Clive Radley, a Beatles fan writes:
Reading about the recent death of George Martin, the so-called fifth Beatle, reminded me of the Beatles’ Henley ‘connection’ – George Harrison lived there for many years. The local newspaper, Henley Standard, reported on 6 March that the Mayor of Henley is hoping to get a memorial garden built in the town for Harrison.
The paper writes, ‘Councillor Lorraine Hillier suggested using the green triangle of land in Bell Street, which developer Chesterton Commercial has offered to the town council free of charge if it agrees to maintain it’.
Speaking at a council’s town and community committee meeting, she said, according to the paper, ‘I would like to propose that the triangle is dedicated for a George Harrison memorial garden. We could plant a silver birch tree to tackle the pollution issues there.’
The Henley Standard also wrote: ‘The former Beatles guitarist moved to Friar Park in the Seventies. A memorial was first mooted in 2001 following his death but the idea of a statue did not appeal to his widow, Olivia.’ In a statement published in the Henley Standard, Mrs Harrison wrote, ‘A more appropriate way of honouring his memory in Henley would be to support a community project.’ This then led to the Music on the Meadows festival for young musicians.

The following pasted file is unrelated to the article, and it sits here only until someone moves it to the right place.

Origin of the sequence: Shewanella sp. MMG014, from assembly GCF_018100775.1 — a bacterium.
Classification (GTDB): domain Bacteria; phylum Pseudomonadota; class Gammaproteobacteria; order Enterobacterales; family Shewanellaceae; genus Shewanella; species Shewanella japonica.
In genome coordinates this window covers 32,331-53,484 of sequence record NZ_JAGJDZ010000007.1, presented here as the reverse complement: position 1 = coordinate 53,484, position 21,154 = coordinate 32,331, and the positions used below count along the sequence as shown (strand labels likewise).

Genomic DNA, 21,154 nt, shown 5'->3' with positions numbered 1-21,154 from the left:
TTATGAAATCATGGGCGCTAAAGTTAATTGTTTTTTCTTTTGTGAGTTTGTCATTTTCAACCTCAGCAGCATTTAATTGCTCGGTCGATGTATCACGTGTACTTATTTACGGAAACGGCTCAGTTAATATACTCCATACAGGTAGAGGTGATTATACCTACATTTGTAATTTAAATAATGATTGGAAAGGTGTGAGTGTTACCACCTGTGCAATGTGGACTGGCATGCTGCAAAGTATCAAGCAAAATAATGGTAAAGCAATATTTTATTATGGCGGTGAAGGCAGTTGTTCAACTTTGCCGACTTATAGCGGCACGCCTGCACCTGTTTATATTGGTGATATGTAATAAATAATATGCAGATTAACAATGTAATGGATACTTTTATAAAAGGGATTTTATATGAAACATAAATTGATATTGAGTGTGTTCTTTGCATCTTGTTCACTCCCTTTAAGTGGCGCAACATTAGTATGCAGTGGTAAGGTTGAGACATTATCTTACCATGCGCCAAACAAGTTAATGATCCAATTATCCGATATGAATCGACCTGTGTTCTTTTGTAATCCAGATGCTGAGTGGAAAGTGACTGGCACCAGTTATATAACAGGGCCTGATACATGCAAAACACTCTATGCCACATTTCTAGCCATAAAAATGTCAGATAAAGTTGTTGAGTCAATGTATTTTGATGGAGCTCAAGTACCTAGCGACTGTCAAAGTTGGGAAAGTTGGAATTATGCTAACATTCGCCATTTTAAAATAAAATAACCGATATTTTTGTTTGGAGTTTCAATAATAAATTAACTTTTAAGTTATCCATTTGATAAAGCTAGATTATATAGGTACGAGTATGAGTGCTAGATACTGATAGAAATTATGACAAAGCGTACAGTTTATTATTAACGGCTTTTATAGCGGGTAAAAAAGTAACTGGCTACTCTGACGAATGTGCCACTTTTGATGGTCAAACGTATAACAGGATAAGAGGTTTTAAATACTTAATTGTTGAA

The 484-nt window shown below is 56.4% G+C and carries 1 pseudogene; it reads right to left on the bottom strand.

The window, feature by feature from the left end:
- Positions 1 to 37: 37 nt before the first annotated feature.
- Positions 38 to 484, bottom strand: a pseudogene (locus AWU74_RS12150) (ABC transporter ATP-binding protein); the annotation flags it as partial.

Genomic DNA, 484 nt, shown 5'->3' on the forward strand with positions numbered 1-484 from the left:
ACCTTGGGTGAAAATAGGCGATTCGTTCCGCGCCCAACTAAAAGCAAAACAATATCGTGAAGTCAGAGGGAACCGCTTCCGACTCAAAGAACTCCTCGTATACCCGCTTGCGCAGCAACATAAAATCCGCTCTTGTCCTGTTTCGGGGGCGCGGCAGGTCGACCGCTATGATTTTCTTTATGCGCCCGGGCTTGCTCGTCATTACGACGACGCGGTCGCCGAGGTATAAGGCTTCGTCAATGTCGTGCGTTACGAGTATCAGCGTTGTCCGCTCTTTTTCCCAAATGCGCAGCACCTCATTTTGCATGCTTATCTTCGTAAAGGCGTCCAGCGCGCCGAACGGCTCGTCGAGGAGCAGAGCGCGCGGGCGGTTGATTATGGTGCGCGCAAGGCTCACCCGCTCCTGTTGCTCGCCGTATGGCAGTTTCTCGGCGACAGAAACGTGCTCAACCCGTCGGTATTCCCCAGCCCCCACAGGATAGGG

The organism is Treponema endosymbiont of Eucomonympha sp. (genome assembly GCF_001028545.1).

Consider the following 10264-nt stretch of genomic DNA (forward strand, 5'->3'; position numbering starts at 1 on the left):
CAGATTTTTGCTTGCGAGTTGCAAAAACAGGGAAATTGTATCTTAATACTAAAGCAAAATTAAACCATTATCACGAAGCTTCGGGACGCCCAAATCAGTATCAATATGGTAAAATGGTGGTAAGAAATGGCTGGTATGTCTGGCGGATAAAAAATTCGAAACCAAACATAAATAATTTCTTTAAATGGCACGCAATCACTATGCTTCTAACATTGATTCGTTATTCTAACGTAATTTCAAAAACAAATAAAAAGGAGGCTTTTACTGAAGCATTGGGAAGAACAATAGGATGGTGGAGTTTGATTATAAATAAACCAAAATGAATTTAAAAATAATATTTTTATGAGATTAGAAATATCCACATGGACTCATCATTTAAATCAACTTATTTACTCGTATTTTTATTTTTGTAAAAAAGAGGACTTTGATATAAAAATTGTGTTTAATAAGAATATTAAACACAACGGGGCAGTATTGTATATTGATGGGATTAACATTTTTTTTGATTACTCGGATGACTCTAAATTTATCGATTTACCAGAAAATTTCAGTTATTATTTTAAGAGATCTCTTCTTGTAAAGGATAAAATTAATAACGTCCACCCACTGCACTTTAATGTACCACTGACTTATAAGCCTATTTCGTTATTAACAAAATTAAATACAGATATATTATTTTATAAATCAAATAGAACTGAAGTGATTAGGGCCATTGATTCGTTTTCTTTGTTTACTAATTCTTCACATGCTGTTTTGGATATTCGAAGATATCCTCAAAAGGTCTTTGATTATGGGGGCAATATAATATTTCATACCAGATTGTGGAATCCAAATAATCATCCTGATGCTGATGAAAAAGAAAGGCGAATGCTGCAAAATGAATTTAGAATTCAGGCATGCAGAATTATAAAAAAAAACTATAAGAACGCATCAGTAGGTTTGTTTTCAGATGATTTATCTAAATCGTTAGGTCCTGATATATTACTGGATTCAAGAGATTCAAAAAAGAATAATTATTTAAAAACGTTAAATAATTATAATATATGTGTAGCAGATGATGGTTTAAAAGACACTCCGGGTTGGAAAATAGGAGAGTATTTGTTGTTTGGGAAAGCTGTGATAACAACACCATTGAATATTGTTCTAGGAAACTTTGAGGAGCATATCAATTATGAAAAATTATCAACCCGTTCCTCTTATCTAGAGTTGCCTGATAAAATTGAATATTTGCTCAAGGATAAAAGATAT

Harrison’s last album, Brainwashed, released just after he died contained the song “Pisces Fish”, which includes many references to Henley and rowing. It begins:
Rowers gliding on the river
Canadian geese crap along the bank
And a part of the fourth stanza reads:
There’s a temple on an island
I think of all the Gods and what they feel
The first two lines in the sixth stanza go:
Blades go skimming through the water
I hear the coxon [sic] shouting his instructions about
Following is the whole song, on YouTube:
Re: Harrison’s use of “coxon [sic]” – although we in the sport of rowing always use ‘cox’, ‘coxon’ is an acceptable, albeit not much used, version. Both of course are shortened versions of the original ‘coxswain’, reckoned to derive from cock “ship’s boat” (from Old French “coque”) + swain “boy,” from Old Norse sveinn “boy”. The young lad who steered the boat.